ADD66, a gene involved in the endoplasmic reticulum-associated degradation of alpha-1-antitrypsin-Z in yeast, facilitates proteasome activity and assembly
Scott, Craig M × Kruse, Kristina B Schmidt, Bela Perlmutter, David H McCracken, Ardythe A Brodsky, Jeffrey L #
American Society for Cell Biology
Molecular Biology of the Cell vol:18 issue:10 pages:3776-3787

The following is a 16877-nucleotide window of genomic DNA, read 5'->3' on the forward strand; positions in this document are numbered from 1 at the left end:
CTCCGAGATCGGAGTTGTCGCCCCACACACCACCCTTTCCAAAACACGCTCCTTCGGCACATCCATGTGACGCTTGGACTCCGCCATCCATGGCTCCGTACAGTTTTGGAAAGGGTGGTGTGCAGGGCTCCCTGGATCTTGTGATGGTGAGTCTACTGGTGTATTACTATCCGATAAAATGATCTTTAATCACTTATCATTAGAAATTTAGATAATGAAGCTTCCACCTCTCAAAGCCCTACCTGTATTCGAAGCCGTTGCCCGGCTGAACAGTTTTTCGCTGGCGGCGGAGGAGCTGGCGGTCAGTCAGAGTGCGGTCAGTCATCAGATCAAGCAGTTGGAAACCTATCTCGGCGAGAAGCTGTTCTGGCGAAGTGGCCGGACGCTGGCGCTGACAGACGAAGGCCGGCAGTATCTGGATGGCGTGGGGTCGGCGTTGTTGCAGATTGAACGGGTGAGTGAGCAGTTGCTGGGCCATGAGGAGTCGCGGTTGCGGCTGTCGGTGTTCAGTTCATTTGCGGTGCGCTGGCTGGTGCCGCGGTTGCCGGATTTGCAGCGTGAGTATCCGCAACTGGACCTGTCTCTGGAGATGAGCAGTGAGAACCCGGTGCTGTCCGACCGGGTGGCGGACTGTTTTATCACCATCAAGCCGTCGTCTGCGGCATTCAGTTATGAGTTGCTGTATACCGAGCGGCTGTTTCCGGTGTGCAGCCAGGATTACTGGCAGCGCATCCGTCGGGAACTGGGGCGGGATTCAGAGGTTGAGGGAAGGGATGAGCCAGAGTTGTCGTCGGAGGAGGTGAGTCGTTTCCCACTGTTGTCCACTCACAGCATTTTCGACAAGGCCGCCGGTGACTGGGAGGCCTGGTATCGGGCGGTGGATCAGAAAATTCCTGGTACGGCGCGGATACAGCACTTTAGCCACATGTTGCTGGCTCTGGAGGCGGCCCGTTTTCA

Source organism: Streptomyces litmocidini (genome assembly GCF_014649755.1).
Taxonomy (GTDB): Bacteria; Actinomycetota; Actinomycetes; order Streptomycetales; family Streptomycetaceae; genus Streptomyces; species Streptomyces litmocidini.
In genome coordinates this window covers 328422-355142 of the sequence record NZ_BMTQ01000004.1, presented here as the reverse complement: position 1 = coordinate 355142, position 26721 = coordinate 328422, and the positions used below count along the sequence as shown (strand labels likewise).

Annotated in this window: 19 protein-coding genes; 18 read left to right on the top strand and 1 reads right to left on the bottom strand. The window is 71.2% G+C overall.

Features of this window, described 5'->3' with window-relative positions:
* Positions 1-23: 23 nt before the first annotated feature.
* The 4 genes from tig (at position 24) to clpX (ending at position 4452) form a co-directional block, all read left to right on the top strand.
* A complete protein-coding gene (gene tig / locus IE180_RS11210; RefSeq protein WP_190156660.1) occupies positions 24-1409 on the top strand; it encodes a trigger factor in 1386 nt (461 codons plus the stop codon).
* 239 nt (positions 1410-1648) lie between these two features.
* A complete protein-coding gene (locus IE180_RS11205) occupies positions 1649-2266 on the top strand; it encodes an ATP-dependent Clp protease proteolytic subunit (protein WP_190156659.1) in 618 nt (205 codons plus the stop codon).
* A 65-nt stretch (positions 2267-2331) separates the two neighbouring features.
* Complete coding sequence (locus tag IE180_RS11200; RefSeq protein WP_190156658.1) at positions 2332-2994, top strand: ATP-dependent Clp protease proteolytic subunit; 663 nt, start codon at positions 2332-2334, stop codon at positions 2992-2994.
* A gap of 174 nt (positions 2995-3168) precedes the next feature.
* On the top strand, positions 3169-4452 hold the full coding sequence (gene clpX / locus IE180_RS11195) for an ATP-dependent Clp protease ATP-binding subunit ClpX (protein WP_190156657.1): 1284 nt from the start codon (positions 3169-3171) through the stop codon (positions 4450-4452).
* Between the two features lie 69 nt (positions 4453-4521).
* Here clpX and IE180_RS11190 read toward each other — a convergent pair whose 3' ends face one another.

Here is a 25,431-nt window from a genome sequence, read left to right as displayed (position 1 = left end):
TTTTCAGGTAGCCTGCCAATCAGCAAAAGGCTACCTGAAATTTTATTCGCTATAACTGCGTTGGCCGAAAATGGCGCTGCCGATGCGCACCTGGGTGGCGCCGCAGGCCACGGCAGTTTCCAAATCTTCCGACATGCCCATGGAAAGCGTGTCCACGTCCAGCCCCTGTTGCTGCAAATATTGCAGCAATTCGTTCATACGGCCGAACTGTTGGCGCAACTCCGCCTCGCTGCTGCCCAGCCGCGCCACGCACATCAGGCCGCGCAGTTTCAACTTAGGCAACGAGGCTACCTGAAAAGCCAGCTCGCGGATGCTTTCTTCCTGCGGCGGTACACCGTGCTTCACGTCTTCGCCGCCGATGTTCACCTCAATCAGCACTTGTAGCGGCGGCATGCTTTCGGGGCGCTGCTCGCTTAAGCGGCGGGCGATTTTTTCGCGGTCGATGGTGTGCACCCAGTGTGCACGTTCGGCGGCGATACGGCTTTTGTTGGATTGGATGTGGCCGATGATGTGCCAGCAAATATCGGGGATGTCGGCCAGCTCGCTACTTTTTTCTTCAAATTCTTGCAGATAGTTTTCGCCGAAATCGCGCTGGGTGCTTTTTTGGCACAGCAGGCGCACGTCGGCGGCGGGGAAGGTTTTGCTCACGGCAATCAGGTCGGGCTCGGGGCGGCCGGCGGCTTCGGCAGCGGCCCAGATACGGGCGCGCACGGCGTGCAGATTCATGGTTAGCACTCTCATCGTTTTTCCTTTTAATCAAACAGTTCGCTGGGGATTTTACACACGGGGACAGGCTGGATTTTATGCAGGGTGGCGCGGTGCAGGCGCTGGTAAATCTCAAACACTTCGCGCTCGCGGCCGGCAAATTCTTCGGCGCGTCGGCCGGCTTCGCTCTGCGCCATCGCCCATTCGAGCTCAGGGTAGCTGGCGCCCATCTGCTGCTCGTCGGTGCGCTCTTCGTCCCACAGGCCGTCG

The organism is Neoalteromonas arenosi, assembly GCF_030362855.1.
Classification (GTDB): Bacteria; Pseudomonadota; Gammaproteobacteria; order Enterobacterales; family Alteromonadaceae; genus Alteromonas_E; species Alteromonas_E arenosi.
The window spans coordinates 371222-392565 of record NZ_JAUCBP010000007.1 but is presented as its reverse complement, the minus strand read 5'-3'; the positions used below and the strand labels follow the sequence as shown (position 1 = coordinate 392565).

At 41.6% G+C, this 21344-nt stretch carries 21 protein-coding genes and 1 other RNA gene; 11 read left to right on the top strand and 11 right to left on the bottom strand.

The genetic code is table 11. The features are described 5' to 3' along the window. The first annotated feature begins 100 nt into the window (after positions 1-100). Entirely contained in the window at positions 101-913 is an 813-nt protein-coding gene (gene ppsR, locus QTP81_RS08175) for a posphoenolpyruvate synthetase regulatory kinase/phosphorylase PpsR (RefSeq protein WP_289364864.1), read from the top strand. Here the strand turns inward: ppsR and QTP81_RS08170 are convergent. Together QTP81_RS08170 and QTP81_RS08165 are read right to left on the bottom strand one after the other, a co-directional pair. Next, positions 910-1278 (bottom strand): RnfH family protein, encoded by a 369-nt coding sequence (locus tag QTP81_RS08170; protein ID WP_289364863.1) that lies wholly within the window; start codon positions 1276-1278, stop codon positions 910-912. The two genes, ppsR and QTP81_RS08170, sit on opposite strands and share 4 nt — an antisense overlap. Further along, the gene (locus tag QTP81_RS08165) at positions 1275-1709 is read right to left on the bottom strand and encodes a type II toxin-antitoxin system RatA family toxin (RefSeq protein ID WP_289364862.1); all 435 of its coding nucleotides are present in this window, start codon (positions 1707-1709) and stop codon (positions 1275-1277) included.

Antitrypsin deficiency is a primary cause of juvenile liver disease, and it arises from expression of the "Z" variant of the alpha-1 protease inhibitor (A1Pi). Whereas A1Pi is secreted from the liver, A1PiZ is retrotranslocated from the endoplasmic reticulum (ER) and degraded by the proteasome, an event that may offset liver damage. To better define the mechanism of A1PiZ degradation, a yeast expression system was developed previously, and a gene, ADD66, was identified that facilitates A1PiZ turnover. We report here that ADD66 encodes an similar to 30-kDa soluble, cytosolic protein and that the chymotrypsin-like activity of the proteasome is reduced in add66 Delta mutants. This reduction in activity may arise from the accumulation of 20S proteasome assembly intermediates or from qualitative differences in assembled proteasomes. Add66p also seems to be a proteasome substrate. Consistent with its role in ER-associated degradation (ERAD), synthetic interactions are observed between the genes encoding Add66p and Ire1p, a transducer of the unfolded protein response, and yeast deleted for both ADD66 and/or IRE1 accumulate polyubiquitinated proteins. These data identify Add66p as a proteasome assembly chaperone (PAC), and they provide the first link between PAC activity and ERAD.